The Will Sports Group

Miro Heiskanen Drafted 3rd Overall



A Look at Miro
Scott Burnside
Dallas Stars

CHICAGO, ILLINOIS – There will be plenty of time for the pressure and the expectations. Plenty of time to determine what might become of Miro Heiskanen the highest draft pick taken by the Dallas Stars since the team came to be in Texas.

Plenty of time for the third pick of the 2017 National Hockey League draft to begin he real work of proving that he can become the cornerstone defender the Stars believe he has the potential to become.

No. This night, this moment, is for sliding on his first NHL jersey, the distinctive victory green of the Stars, and donning a spiffy new Dallas Stars hat and for nervous interviews in front of a phalanx of cameras and reporters.

This night is for those memories, the kind that will shine brightly forever no matter the course Heiskanen’s hockey career takes.

“Amazing feelings, yeah,” the 17-year-old native of Espoo, Finland said. “Really nice team, nice talent. There’s a couple guys I know, and it’s really nice to be here.”

Seventeen. Imagine that. Heiskanen won’t turn 18 until after the team’s development camp is completed in mid-July.

A long while after Heiskanen dutifully answered questions about nervousness and Texas he stepped off an elevator at the United Center and made the rounds shaking the hands and accepting the congratulations of the Dallas Stars coaching staff and team executives.

Finally, in the suite next door, he was able to embrace his mother and father and older sister.

Heiskanen said he slept fine the night before the draft.

But his father, Jukka Heiskanen, wasn’t so cool. He displayed his hands to explain how sweaty they were with nerves.

“Great moment, I think,” said Jukka Heiskanen who repairs automatic doors in Finland.

For Heiskanen Friday night is a moment in time, the ending of one process and the beginning of something of even greater import, something potentially magical given his skill set.

“I’m not saying he is him but he reminds me a lot of Nick Lidstrom when we had him in Detroit,” said the Stars director of amateur scouting Joe McDonnell who won four Stanley Cups working alongside current Dallas GM Jim Nill with Detroit.

“Just the composure level is incredible,” McDonnell said. “I think you’d never know that he was a hockey player type thing. And that’s how Nick was. He went on the ice and did his thing. He was so composed and (Heiskanen) reminds us a little bit of that. Funny his agent Igor Larionov he says the same thing.”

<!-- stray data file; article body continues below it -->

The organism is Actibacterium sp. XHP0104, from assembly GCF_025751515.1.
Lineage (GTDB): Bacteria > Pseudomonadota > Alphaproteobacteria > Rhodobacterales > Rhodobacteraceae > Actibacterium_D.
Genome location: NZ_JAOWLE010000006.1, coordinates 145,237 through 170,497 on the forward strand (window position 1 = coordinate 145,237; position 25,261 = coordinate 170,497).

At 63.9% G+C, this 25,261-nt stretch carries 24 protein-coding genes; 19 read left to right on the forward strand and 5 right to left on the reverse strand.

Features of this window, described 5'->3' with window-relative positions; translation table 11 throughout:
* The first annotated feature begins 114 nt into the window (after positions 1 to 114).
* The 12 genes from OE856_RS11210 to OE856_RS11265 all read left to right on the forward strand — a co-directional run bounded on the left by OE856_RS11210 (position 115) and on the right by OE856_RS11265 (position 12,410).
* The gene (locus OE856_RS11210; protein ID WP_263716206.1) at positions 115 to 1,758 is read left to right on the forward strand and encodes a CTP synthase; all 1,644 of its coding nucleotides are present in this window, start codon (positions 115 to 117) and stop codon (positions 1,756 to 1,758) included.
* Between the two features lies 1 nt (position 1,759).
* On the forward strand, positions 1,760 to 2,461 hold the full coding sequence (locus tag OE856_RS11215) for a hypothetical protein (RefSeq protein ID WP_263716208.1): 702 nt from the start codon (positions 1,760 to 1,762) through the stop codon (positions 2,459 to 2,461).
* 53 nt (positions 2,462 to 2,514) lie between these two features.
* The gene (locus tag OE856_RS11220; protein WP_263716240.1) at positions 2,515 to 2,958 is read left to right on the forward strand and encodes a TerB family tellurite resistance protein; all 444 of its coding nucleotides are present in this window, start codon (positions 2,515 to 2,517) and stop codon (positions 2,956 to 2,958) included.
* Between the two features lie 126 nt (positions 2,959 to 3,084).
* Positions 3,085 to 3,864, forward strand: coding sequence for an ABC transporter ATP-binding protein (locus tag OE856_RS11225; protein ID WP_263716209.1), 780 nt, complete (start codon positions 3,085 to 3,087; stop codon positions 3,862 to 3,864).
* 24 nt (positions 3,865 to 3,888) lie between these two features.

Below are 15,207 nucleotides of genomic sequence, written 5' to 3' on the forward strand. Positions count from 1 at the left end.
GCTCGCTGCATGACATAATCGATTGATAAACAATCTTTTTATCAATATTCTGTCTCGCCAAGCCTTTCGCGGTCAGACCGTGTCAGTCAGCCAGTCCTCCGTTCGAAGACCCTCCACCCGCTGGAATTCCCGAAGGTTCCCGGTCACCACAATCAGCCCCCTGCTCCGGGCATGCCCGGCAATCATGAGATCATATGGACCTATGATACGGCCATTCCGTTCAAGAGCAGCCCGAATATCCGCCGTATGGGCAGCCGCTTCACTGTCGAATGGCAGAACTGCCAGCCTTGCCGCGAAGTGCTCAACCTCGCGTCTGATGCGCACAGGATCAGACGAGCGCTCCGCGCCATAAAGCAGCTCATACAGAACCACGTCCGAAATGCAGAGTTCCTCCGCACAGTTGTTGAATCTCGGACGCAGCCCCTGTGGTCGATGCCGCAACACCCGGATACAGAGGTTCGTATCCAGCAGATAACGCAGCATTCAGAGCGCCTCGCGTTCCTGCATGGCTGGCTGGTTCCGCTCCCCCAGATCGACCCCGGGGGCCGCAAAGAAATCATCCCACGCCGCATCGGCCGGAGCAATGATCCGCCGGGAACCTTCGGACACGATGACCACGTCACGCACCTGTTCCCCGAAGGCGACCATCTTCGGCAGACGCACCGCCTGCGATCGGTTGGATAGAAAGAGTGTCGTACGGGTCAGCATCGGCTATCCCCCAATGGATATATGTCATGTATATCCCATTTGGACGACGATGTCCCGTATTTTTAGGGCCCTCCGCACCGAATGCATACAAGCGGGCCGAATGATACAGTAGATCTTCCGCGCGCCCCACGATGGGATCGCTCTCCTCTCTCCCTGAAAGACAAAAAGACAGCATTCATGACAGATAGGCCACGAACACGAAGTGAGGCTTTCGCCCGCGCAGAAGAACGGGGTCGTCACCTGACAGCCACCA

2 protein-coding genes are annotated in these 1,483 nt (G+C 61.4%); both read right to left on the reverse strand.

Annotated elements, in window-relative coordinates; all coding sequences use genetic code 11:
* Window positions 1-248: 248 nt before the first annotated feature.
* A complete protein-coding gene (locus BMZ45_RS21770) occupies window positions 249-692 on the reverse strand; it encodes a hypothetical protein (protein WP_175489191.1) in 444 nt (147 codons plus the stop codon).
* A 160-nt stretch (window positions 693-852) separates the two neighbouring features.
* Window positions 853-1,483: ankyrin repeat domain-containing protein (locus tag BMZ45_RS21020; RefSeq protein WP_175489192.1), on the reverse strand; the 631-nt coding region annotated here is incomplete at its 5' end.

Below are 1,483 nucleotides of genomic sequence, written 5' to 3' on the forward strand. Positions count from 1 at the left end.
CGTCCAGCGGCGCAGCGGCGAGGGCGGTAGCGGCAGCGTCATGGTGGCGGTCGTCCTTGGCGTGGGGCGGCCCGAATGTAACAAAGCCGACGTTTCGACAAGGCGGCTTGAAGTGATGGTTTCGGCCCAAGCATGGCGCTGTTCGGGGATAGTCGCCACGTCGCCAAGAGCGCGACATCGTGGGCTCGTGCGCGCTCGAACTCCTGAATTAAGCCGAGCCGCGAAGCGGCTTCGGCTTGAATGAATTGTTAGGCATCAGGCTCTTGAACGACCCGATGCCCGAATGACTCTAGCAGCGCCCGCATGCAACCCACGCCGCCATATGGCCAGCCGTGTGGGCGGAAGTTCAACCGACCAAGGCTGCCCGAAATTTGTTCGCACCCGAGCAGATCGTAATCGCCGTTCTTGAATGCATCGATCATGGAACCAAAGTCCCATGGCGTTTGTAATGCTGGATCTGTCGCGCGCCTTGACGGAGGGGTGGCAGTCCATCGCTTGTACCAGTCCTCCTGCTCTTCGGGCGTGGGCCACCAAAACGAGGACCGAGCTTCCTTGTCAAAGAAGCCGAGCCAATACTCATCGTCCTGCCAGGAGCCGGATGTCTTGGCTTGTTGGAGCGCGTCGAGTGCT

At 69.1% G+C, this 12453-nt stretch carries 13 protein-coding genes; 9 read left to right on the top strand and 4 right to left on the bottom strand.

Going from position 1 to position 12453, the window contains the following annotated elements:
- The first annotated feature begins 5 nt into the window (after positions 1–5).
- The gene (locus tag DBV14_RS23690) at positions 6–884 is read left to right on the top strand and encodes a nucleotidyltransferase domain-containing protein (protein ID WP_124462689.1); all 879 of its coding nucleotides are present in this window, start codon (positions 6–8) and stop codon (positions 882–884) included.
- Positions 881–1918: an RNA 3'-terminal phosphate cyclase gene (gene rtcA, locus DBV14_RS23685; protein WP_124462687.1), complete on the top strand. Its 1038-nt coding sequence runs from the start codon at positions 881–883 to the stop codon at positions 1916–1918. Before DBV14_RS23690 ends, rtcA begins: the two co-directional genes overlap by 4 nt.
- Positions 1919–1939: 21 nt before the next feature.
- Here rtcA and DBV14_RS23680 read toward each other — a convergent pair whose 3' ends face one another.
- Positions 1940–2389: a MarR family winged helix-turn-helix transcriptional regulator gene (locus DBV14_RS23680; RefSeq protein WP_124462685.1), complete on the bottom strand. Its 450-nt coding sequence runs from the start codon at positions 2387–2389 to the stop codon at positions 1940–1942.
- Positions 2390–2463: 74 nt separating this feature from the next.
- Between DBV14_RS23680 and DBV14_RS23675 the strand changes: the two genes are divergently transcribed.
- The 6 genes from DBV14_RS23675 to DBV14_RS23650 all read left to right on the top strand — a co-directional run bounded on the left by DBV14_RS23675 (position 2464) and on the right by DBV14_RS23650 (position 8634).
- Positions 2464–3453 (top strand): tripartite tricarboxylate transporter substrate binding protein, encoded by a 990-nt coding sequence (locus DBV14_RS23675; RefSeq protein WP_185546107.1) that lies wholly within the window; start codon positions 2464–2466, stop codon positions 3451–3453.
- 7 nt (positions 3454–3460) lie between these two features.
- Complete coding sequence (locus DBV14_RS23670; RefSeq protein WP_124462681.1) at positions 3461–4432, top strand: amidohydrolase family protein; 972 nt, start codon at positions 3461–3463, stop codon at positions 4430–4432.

Larionov should know having played with Lidstrom in Detroit as well.

Heady comparisons to be sure. But for Heiskanen’s mother, Mia Mattinen, the moment recalled the very start of the journey, the first time Heiskanen put on skates at age three.

“When he started to play hockey he didn’t want to go home,” Mia said.

Even when he was tiny he would wait at the door with his little skates and stick for his father to come home from work asking when they were going to play.

There’s an older sister, Miira, 23, who is studying social work in Finland.

Sometimes the family would tease Heiskanen that he was the star but that was largely because he acted like anything but a star.

“He’s an ordinary guy,” his mother said and there is a sense of wonder that they are here in Chicago making their first-ever visit to the United States with their son now a member of an NHL team.

“It’s quite hard to believe he’s here now,” she said.

He’s the quiet, responsible boy that his mother trusts to look after the family’s two dogs.

And now he’s considered a cornerstone piece of the Dallas Stars’ future.

“I think, of course, they are really happy; happy for me,” Heiskanen said.

And of course, he, too, remembers the early mornings and trips to the rink that could not have been made without them.

“Yeah, they were always helping me, do everything for me,” he said.

In the days and hours leading up to Friday’s draft GM Nill had lots of discussions about moving the third pick.

“There were some good offers,” he said.

But at the end there was just something about Heiskanen that kept Nill and his staff from pulling the trigger.

“Just too valuable,” Nill said.

Heiskanen will likely spend next season in Finland where he played in the Finnish Elite League this past season.

And sometime, perhaps many years from now, the family will remember the bright lights and questions and finally the warm embrace in the suite high above the United Center and maybe it will seem as impossible as it did on this night.

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